Following the killing of a prominent opposition politician, tension is increasing again. The prime minister has called early elections, but some people think he's waiting too long to hand over power.
Tunisia is sinking ever deeper into a political crisis. There were fresh clashes between supporters and opponents of the Islamist-dominated government following the murder of the left-wing opposition politician Mohamed Brahmi on July 25. The gap between the two sides seems to be unbridgeable. The death of eight soldiers in fighting with armed extremists seems to have heightened the tension further.
The prime minister, Ali Larayedh, has called early elections for December 17: a new democratically legitimate government would then lead the way out of the continuing misery in what is, after the all, the country where the Arab Spring was born. But many Tunisians aren't prepared to wait that long.
As they did after the killing of the prominent government critic Chokri Belaid in early February, tens of thousands took to the streets after Brahmi was killed. The memorial procession turned into a demonstration against the government. According to investigators, both killings were carried out with the same weapon. The government blames the Salafists; Brahmi's family thinks that the killer will is linked to the ruling Ennahda party.
According to Yacine Khadraoui of the Friedrich Naumann Foundation in Tunis, a German foundation affiliated with the liberal Free Democratic party, the mood is even tenser than it was at the start of the year, although you can't tell from the size of the demonstrations. "There were more people out for Chokri Belaid because it wasn't Ramadan," he points out - many people only go out once the fasting is over after dark during Ramadan.
Street battles in Tunisia
Early Monday morning, there were more than 5,000 supporters and 5,000 opponents of the government marching through Tunis and throwing stones at each other. The army closed a central square with barbed wire. In Brahmi's home town Sidi Bouzid, police used tear gas against people throwing stones.
But the Tunisian political scientist Larbi Chouikha doesn't think the situation can be compared with the situation in Egypt. He doesn't expect similar developments, but warns, "One can find the same discontent among people on the street and the same division of society."
In Egypt, the army overthrew the elected president, Mohammed Morsi on July 3 and has been responding with massive violence against the Egyptian Muslim Brotherhood. The Tunisian army has been playing a much smaller role.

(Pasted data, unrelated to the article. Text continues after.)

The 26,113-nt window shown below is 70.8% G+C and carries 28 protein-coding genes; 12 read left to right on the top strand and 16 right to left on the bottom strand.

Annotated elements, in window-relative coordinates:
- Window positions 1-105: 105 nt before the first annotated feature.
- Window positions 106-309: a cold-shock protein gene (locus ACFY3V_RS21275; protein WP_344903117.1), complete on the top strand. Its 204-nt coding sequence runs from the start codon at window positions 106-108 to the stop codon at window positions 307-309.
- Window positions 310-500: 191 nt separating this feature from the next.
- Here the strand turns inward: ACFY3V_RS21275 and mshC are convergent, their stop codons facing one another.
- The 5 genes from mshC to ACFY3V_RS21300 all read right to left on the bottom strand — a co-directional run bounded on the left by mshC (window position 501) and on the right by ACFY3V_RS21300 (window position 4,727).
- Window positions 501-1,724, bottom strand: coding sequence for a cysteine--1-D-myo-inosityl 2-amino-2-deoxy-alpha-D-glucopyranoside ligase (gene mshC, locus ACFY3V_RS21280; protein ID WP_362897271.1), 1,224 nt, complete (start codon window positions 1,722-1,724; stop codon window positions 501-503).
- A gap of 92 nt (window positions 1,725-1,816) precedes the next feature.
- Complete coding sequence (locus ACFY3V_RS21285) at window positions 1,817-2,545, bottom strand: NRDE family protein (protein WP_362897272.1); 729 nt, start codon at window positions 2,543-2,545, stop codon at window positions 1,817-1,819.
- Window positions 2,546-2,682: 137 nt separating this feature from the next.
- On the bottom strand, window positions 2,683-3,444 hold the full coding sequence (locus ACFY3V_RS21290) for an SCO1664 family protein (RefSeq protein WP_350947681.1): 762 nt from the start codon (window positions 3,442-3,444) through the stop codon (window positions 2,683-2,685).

Independent government of experts
Layaredh hopes to calm the situation with his proposal for early elections. He rejects demands that he resign immediately: "We are not clinging on to power, but we have a task and a responsibility which we will carry out until the end."
The social democratic Ettakatol party, which is one of three in the government coalition, doesn't agree. It wants power to be handed to a government of national unity: "If Ennahda rejects the proposal, we will leave the coalition," says one of the party's leading members, Lobni Jribi. The powerful trade union federation UGTT also wants the coalition to be replaced by an independent government of experts.
Chouikha would also like to see the end of the controversial Islamist-led coalition: "No-one can claim to have the key to the truth," he says, referring to Ennahda. What's needed is a "government of national salvation," in which personal and political preferences have no place. He thinks the election date of December 17 is crazy: "Seven or eight months are needed to prepare." Chouikha was among those who supervised the first elections following the overthrow of the dictator, Zine el-Abidine Ben Ali, in 2011.
Fewer votes expected for Ennahda
Whatever the date of the election, Chouikha expects that Ennahda as the Tunisian arm of the Muslim Brotherhood will suffer a substantial loss of support: "I think support for Ennahda is collapsing," he says, and sees continuing economic misery and the crisis in society as responsible. "It's all very well talking about religion and identity," he points out, "but the people need something to eat." More and more young people were unable to find a job, even though they had qualifications.
But neither Chouikha nor Khadraoui feel prepared to forecast how things will develop - there are two many unknown factors. Unlike in Egypt, dialogue with the Muslim Brotherhood has not yet broken down and that gives Khadraoui cause for hope: "You can negotiate with the Ennahda people," he says, and perhaps that will help to calm the situation down during the period until the election.
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